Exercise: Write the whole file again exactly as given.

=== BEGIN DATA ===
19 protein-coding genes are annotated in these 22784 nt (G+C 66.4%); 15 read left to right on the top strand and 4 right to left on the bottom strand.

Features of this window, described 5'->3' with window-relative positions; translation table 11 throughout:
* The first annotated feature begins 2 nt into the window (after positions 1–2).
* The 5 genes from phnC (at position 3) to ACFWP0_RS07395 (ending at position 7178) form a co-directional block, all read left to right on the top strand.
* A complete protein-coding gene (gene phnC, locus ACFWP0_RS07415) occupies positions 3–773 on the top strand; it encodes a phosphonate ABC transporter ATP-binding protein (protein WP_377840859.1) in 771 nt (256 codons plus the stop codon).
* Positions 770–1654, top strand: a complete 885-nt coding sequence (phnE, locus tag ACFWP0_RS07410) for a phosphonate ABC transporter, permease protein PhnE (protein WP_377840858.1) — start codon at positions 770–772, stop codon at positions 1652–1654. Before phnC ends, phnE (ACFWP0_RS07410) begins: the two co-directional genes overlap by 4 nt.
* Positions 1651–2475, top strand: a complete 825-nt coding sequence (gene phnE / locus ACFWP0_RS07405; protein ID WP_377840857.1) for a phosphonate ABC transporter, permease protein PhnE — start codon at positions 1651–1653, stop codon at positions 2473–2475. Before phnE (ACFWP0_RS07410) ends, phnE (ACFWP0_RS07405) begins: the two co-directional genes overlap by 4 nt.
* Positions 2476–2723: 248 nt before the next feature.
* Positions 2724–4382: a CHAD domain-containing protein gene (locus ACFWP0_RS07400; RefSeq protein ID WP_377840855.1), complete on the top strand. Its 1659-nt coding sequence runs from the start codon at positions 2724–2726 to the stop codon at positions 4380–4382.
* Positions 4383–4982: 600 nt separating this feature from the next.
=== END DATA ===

19 protein-coding genes are annotated in these 22784 nt (G+C 66.4%); 15 read left to right on the top strand and 4 right to left on the bottom strand.

Features of this window, described 5'->3' with window-relative positions; translation table 11 throughout:
* The first annotated feature begins 2 nt into the window (after positions 1–2).
* The 5 genes from phnC (at position 3) to ACFWP0_RS07395 (ending at position 7178) form a co-directional block, all read left to right on the top strand.
* A complete protein-coding gene (gene phnC, locus ACFWP0_RS07415) occupies positions 3–773 on the top strand; it encodes a phosphonate ABC transporter ATP-binding protein (protein WP_377840859.1) in 771 nt (256 codons plus the stop codon).
* Positions 770–1654, top strand: a complete 885-nt coding sequence (phnE, locus tag ACFWP0_RS07410) for a phosphonate ABC transporter, permease protein PhnE (protein WP_377840858.1) — start codon at positions 770–772, stop codon at positions 1652–1654. Before phnC ends, phnE (ACFWP0_RS07410) begins: the two co-directional genes overlap by 4 nt.
* Positions 1651–2475, top strand: a complete 825-nt coding sequence (gene phnE / locus ACFWP0_RS07405; protein ID WP_377840857.1) for a phosphonate ABC transporter, permease protein PhnE — start codon at positions 1651–1653, stop codon at positions 2473–2475. Before phnE (ACFWP0_RS07410) ends, phnE (ACFWP0_RS07405) begins: the two co-directional genes overlap by 4 nt.
* Positions 2476–2723: 248 nt before the next feature.
* Positions 2724–4382: a CHAD domain-containing protein gene (locus ACFWP0_RS07400; RefSeq protein ID WP_377840855.1), complete on the top strand. Its 1659-nt coding sequence runs from the start codon at positions 2724–2726 to the stop codon at positions 4380–4382.
* Positions 4383–4982: 600 nt separating this feature from the next.